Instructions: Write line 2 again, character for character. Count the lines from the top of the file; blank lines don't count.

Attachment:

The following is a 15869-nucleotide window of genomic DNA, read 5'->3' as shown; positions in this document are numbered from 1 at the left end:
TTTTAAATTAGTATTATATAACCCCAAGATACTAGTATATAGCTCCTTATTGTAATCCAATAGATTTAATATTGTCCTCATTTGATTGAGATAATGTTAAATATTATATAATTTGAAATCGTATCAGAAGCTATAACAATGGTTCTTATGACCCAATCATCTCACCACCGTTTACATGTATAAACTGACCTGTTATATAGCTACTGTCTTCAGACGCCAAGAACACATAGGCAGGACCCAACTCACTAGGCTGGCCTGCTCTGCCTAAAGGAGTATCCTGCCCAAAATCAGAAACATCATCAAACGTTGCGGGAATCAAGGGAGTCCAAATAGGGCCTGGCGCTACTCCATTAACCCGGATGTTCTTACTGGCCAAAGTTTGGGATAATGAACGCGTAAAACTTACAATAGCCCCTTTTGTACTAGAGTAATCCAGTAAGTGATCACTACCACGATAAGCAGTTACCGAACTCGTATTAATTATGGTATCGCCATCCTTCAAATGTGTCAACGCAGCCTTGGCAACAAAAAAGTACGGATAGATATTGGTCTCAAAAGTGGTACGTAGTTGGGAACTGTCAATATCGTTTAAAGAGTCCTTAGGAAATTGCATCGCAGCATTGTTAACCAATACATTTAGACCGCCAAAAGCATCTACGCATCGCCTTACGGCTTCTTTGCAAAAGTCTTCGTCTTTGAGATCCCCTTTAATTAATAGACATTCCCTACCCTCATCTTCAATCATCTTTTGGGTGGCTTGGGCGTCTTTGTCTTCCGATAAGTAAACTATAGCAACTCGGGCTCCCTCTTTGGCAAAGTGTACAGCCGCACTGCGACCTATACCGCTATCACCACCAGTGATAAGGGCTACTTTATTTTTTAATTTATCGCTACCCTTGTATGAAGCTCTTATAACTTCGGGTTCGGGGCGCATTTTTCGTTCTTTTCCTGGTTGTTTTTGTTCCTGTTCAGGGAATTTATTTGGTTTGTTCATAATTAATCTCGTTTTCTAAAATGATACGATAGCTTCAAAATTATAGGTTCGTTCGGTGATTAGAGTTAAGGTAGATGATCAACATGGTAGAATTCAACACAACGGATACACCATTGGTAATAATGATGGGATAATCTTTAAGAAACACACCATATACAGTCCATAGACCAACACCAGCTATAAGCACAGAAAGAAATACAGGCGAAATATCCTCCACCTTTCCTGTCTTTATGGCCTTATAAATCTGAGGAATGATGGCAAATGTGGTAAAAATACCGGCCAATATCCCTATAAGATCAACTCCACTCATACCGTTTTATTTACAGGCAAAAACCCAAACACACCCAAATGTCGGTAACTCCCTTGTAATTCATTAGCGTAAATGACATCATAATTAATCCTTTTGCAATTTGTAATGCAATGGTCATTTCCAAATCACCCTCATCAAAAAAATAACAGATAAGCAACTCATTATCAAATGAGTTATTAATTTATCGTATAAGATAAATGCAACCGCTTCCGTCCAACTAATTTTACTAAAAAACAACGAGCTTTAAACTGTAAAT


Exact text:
TTTTAAATTAGTATTATATAACCCCAAGATACTAGTATATAGCTCCTTATTGTAATCCAATAGATTTAATATTGTCCTCATTTGATTGAGATAATGTTAAATATTATATAATTTGAAATCGTATCAGAAGCTATAACAATGGTTCTTATGACCCAATCATCTCACCACCGTTTACATGTATAAACTGACCTGTTATATAGCTACTGTCTTCAGACGCCAAGAACACATAGGCAGGACCCAACTCACTAGGCTGGCCTGCTCTGCCTAAAGGAGTATCCTGCCCAAAATCAGAAACATCATCAAACGTTGCGGGAATCAAGGGAGTCCAAATAGGGCCTGGCGCTACTCCATTAACCCGGATGTTCTTACTGGCCAAAGTTTGGGATAATGAACGCGTAAAACTTACAATAGCCCCTTTTGTACTAGAGTAATCCAGTAAGTGATCACTACCACGATAAGCAGTTACCGAACTCGTATTAATTATGGTATCGCCATCCTTCAAATGTGTCAACGCAGCCTTGGCAACAAAAAAGTACGGATAGATATTGGTCTCAAAAGTGGTACGTAGTTGGGAACTGTCAATATCGTTTAAAGAGTCCTTAGGAAATTGCATCGCAGCATTGTTAACCAATACATTTAGACCGCCAAAAGCATCTACGCATCGCCTTACGGCTTCTTTGCAAAAGTCTTCGTCTTTGAGATCCCCTTTAATTAATAGACATTCCCTACCCTCATCTTCAATCATCTTTTGGGTGGCTTGGGCGTCTTTGTCTTCCGATAAGTAAACTATAGCAACTCGGGCTCCCTCTTTGGCAAAGTGTACAGCCGCACTGCGACCTATACCGCTATCACCACCAGTGATAAGGGCTACTTTATTTTTTAATTTATCGCTACCCTTGTATGAAGCTCTTATAACTTCGGGTTCGGGGCGCATTTTTCGTTCTTTTCCTGGTTGTTTTTGTTCCTGTTCAGGGAATTTATTTGGTTTGTTCATAATTAATCTCGTTTTCTAAAATGATACGATAGCTTCAAAATTATAGGTTCGTTCGGTGATTAGAGTTAAGGTAGATGATCAACATGGTAGAATTCAACACAACGGATACACCATTGGTAATAATGATGGGATAATCTTTAAGAAACACACCATATACAGTCCATAGACCAACACCAGCTATAAGCACAGAAAGAAATACAGGCGAAATATCCTCCACCTTTCCTGTCTTTATGGCCTTATAAATCTGAGGAATGATGGCAAATGTGGTAAAAATACCGGCCAATATCCCTATAAGATCAACTCCACTCATACCGTTTTATTTACAGGCAAAAACCCAAACACACCCAAATGTCGGTAACTCCCTTGTAATTCATTAGCGTAAATGACATCATAATTAATCCTTTTGCAATTTGTAATGCAATGGTCATTTCCAAATCACCCTCATCAAAAAAATAACAGATAAGCAACTCATTATCAAATGAGTTATTAATTTATCGTATAAGATAAATGCAACCGCTTCCGTCCAACTAATTTTACTAAAAAACAACGAGCTTTAAACTGTAAAT